What Is a PUWER Inspection?
According to PUWER regulation 6, safety inspections need to be carried out on all types of work equipment to ensure people’s health and safety. This could entail either a visual inspection or a thorough inspection of the asset. In either case, the inspection has to be carried out by a qualified person and records of it kept for future inspections and reference.
Different Types of PUWER Inspections
A visual inspection is carried out more frequently and is generally less extensive than a thorough examination. The asset – or parts of the assets – are checked visually to determine that they are in good condition and show no obvious signs of deterioration.
A thorough examination involves an element of testing and checks whether the asset is fully functional and safe to use. The reason these types of examinations are conducted less frequently than simple visual checks lies in their invasion nature, which could potentially damage the asset in the long run if the inspection is carried out unnecessarily on a regular basis. That means that these safety measures – if carried out too often – could produce unsafe conditions and adverse health effects.
Under PUWER, a company is obliged to keep records of all inspections, maintenance procedures, and service histories. Moreover, it is recommended to also record training, risk assessments, and action plans – even if those are not PUWER inspection requirements. Records for risk assessments are a legal requirement and need to be kept until the next assessment. All records of tests and inspections are required and need to be kept at least until the next inspection, even though it can be useful to keep them longer. Records of accidents or incidents have to be kept for at least 3 years and are also a legal requirement. Keeping records of safety training is not required, but it is recommended to keep records for as long as the certificate is valid.
How Frequently Should PUWER Inspections Be Carried Out?
The health and safety PUWER regulations number 6 state several circumstances under which an inspection needs to be carried out. Inspections should always be conducted when:
- A new piece of equipment was just installed before its first use
- Serious damage is suspected or confirmed
- An accident has occurred
- Modifications were made to the machine
- The nature of its use has changed
Outside these circumstances, PUWER inspections are required at suitable intervals. These intervals vary depending on the type of equipment, the environment it is used in, and the individual risk assessment for the machine.
Why PUWER Training Is Mandatory
To reduce health and safety risks, the Provisions and Use of Work Equipment Regulations 1998 (PUWER) clearly state that employees need to receive adequate training. This includes people who use work equipment, as well as employees overseeing and managing the use of work equipment. At the very least, these groups should receive general health and safety training and suitable refresher training units. Additionally, employees who conduct risk assessments and employees in charge of purchasing new work equipment need to receive training to adequately assess the health and safety risks connected to this equipment. Health and safety training can be done internally or outsourced to another company, but in any case, the records must be kept for the next health and safety inspection.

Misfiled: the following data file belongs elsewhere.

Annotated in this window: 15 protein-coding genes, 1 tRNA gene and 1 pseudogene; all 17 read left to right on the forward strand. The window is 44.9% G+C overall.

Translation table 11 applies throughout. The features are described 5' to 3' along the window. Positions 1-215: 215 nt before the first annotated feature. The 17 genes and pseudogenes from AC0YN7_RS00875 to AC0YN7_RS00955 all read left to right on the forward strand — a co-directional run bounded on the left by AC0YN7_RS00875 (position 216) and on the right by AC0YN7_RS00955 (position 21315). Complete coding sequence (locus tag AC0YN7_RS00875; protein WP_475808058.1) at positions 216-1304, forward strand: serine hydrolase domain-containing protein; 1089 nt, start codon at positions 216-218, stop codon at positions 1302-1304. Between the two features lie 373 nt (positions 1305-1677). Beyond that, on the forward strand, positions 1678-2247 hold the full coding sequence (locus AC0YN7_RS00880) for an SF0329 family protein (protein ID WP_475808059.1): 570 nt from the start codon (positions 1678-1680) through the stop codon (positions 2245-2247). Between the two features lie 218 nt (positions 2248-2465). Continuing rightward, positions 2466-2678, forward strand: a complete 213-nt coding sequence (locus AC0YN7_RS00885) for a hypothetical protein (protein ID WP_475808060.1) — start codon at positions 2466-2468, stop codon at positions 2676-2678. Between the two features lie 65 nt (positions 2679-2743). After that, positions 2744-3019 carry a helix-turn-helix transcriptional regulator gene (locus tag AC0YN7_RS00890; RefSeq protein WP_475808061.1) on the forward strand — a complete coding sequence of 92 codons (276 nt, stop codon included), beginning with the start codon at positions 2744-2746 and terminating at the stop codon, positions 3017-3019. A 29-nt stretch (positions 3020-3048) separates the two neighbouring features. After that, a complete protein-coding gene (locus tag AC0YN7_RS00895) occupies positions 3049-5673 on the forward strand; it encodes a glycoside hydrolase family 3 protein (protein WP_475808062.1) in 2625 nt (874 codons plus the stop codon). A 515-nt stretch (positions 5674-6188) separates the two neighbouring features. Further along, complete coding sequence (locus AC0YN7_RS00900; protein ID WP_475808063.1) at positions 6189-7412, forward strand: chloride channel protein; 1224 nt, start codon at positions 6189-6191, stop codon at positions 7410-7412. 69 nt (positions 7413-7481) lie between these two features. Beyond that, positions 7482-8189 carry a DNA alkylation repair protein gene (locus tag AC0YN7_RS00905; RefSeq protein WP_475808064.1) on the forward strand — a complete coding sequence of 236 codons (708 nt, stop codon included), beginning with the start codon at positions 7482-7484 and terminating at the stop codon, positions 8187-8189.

This ensures that employees can take all necessary precautions while working with the equipment or potentially hazardous materials, use safety devices, and wear appropriate personal protective equipment. These safety requirements – along with continued maintenance – prevent workplace accidents and help keep employees safe.
Employers’ and Employees’ Duties Under PUWER
To ensure the health and safety of all employees at their place of work, PUWER places certain responsibilities and duties on employers and employees. To comply with the Provisions and Use of Work Equipment Regulations 1998, an employer must comply with the following rules:
- The work equipment must be maintained in good condition
- The work equipment must be suitable for its intended use
- The work equipment must be used under the conditions and for the purpose of its intended use
- The work equipment must be inspected regularly by a competent person to ensure it remains safe to use
- Employees that use work equipment must be provided with adequate training and information regarding their safety
- The work equipment must be selected according to the working conditions
- Appropriate records must be kept in accordance with PUWER
PUWER doesn’t mention employees’ responsibilities and duties specifically, but the Health and Safety at Work Act 1974 and the Management of Health and Safety at Work Regulations 1999 make mention of general duties that employees have at their workplace. Employees must cooperate with others and take reasonable care of themselves and others that might be affected by their actions. PUWER also mentions that more specific responsibilities and legal duties are assigned to employees in management, engineering, or maintenance positions.